Skip To Content
JEWISH. INDEPENDENT. NONPROFIT.

Support the Forward

Funded by readers like you DonateSubscribe
Back to Opinion

When Your Husband Gets Called a ‘Filthy Kike’ On Twitter

It was bracing to learn on Monday that my husband, Glenn Thrush, had been called a “filthy kike” on Twitter. He is the chief political correspondent for Politico, and his run-in with the “alt right” American fascist movement stemmed from a roundtable with academics, of all things.

His editor, Susan Glasser, convened a half-dozen experts for a feature in Politico — a Q&A discussion of the declines in life expectancy and income that whites without college educations have seen in the last decade or so.

The article itself is about what you might expect from a cadre of economists, historians and the stray memoirist: measured, deliberate, thoughtful. But the initial headline on the piece, “What’s Wrong With America’s White People?” was a Twitter siren that quickly answered itself in part. A few of America’s white people are angry, bitter, racist anti-Semites who aren’t ashamed to spew hate all over social media.

Glasser and Thrush were called “Jewish supremacists” by @FashNova (fash, as in fascist) and “two kikes pretending to be white” by someone with the charming screen name AdolfJoeBiden. There’s more, but you get the gist. Thrush tangled with some, let most slide and reported the person who combed his podcast transcripts looking for the places he had mentioned his Jewishness.

For him, it was basically another workday in this most unusual 2016 election cycle. But for me, it pointed to something I had imagined, but hoped I would never see.

I am Catholic, not Jewish (“race mixing,” to use a term I picked up on one of these hateful feeds). And we have raised our twins in the Jewish faith’s Reform movement.

I know that many Jews do not consider my sons “real” Jews. But I also know they are real enough Jews in the eyes of bigots.

When our boys started Jewish preschool, though, this specter of them being attacked for their heritage was theoretical, off in a distant, hazy, maybe future. I never imagined that their dad and other Jewish journalists would be targets of persistent hate speech in 2016, just a few months after our boys’ b’nai mitzvah.

I wanted my kids to have a Jewish education for two reasons. First, with six million people wiped out two generations ago, Jewish identity shouldn’t be thrown away. Second, there is so much to know: Hebrew language, midrash, Mel Brooks movies, and the long, sad history of persecution.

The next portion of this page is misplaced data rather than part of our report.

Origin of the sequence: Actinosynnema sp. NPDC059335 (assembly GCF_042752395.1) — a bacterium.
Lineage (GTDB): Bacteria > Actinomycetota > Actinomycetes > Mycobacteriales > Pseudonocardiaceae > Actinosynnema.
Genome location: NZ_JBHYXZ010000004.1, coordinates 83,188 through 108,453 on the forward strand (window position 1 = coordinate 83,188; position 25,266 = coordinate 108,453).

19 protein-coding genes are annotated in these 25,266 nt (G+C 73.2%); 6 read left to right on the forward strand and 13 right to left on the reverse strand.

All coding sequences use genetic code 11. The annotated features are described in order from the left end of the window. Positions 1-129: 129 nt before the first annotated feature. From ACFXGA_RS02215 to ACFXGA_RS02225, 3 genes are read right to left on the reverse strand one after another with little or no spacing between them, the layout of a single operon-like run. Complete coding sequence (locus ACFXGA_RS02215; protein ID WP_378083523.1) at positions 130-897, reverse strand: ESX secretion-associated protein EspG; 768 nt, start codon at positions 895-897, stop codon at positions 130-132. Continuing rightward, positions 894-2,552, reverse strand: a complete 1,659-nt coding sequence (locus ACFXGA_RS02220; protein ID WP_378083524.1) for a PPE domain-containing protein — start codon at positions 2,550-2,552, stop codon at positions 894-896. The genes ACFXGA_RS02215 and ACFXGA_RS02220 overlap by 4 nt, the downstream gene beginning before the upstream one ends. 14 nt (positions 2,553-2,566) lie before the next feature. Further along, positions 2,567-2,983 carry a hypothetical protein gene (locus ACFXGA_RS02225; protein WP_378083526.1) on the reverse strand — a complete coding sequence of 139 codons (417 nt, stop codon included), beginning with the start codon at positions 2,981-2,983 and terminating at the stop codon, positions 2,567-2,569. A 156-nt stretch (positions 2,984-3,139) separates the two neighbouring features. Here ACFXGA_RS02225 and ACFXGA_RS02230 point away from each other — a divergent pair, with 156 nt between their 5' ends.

That history is not remote to our family. Glenn is named after his grandmother, Gertrude Wiesenfeld Thrush, who lost her parents and siblings in the Holocaust. She survived because she immigrated here as a teenager before the war.

Ironically, the story that got the American Nazis up in arms is about another side of our kids’ heritage. Thrush is not a Jewish name. Gertrude Wisenfeld met Jack Thrush (whose ancestors fought in the Revolutionary War) at an infirmary during the 1918 Spanish Influenza. The Jewish immigrant and the working-class English-Irish-Scotsman would raise four kids in East New York, Brooklyn. Poor, white Jewish Americans.

My father, William Webber, was also of English-Irish stock. He often called himself “poor white trash” (but it probably would have been a bad idea for anybody to sling that back at the career Special Forces soldier). He was born dirt poor in Appalachia, and he died well ahead of the life-expectancy charts’ predictions — and ahead of this latest trend of online hate — at age 61, in 1994.

My dad didn’t have an easy life, but he never responded to his travails with hate or prejudice. He’d be appalled at this racist name-calling. His daughter sure is.

Diane Webber is a health policy journalist based in Washington, D.C.

Engage

  • SHARE YOUR FEEDBACK

  • UPCOMING EVENT

    SKY & SCULPTURE

    Hybrid: Online and at the Marlene Meyerson JCC Manhattan

    Oct 2, 2022

    6:30 pm ET · 

    A Sukkah, IMKHA, created by artist Tobi Kahn, for the Marlene Meyerson JCC of Manhattan is an installation consisting of 13 interrelated sculpted painted wooden panels, constituting a single work of art. Join for a panel discussion with Rabbi Joanna Samuels, Chief Executive Director of the Marlene Meyerson JCC of Manhattan, Talya Zax, Innovation Editor of the Forward, and Tobi Kahn, Artist. Moderated by Mattie Kahn.

Republish This Story

Please read before republishing

We’re happy to make this story available to republish for free, unless it originated with JTA, Haaretz or another publication (as indicated on the article) and as long as you follow our guidelines. You must credit the Forward, retain our pixel and preserve our canonical link in Google search.  See our full guidelines for more information, and this guide for detail about canonical URLs.

To republish, copy the HTML by clicking on the yellow button to the right; it includes our tracking pixel, all paragraph styles and hyperlinks, the author byline and credit to the Forward. It does not include images; to avoid copyright violations, you must add them manually, following our guidelines. Please email us at [email protected], subject line “republish,” with any questions or to let us know what stories you’re picking up.

We don't support Internet Explorer

Please use Chrome, Safari, Firefox, or Edge to view this site.